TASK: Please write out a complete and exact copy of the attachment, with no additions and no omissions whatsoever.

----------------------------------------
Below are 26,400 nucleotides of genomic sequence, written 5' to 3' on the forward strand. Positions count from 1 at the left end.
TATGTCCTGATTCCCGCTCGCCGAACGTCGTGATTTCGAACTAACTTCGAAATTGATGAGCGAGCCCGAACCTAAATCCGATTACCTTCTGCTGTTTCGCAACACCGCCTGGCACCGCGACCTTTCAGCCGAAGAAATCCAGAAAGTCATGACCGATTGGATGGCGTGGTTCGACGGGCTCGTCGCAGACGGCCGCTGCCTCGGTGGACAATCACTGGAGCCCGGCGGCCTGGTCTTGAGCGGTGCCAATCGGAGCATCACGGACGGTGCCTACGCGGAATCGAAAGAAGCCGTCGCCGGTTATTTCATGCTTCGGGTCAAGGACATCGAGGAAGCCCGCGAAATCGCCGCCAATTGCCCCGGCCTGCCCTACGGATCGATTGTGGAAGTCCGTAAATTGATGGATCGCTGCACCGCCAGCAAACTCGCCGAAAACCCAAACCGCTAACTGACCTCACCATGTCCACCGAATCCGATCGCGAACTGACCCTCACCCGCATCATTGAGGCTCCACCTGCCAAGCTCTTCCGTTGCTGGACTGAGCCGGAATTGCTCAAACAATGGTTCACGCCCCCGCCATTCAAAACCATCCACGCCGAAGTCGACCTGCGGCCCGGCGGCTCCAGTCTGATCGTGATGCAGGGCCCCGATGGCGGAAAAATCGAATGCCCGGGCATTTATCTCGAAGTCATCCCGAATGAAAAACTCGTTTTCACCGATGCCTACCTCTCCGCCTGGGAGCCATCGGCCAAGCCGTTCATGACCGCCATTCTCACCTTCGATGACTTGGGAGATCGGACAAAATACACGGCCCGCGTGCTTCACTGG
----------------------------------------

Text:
Below are 26,400 nucleotides of genomic sequence, written 5' to 3' on the forward strand. Positions count from 1 at the left end.
TATGTCCTGATTCCCGCTCGCCGAACGTCGTGATTTCGAACTAACTTCGAAATTGATGAGCGAGCCCGAACCTAAATCCGATTACCTTCTGCTGTTTCGCAACACCGCCTGGCACCGCGACCTTTCAGCCGAAGAAATCCAGAAAGTCATGACCGATTGGATGGCGTGGTTCGACGGGCTCGTCGCAGACGGCCGCTGCCTCGGTGGACAATCACTGGAGCCCGGCGGCCTGGTCTTGAGCGGTGCCAATCGGAGCATCACGGACGGTGCCTACGCGGAATCGAAAGAAGCCGTCGCCGGTTATTTCATGCTTCGGGTCAAGGACATCGAGGAAGCCCGCGAAATCGCCGCCAATTGCCCCGGCCTGCCCTACGGATCGATTGTGGAAGTCCGTAAATTGATGGATCGCTGCACCGCCAGCAAACTCGCCGAAAACCCAAACCGCTAACTGACCTCACCATGTCCACCGAATCCGATCGCGAACTGACCCTCACCCGCATCATTGAGGCTCCACCTGCCAAGCTCTTCCGTTGCTGGACTGAGCCGGAATTGCTCAAACAATGGTTCACGCCCCCGCCATTCAAAACCATCCACGCCGAAGTCGACCTGCGGCCCGGCGGCTCCAGTCTGATCGTGATGCAGGGCCCCGATGGCGGAAAAATCGAATGCCCGGGCATTTATCTCGAAGTCATCCCGAATGAAAAACTCGTTTTCACCGATGCCTACCTCTCCGCCTGGGAGCCATCGGCCAAGCCGTTCATGACCGCCATTCTCACCTTCGATGACTTGGGAGATCGGACAAAATACACGGCCCGCGTGCTTCACTGG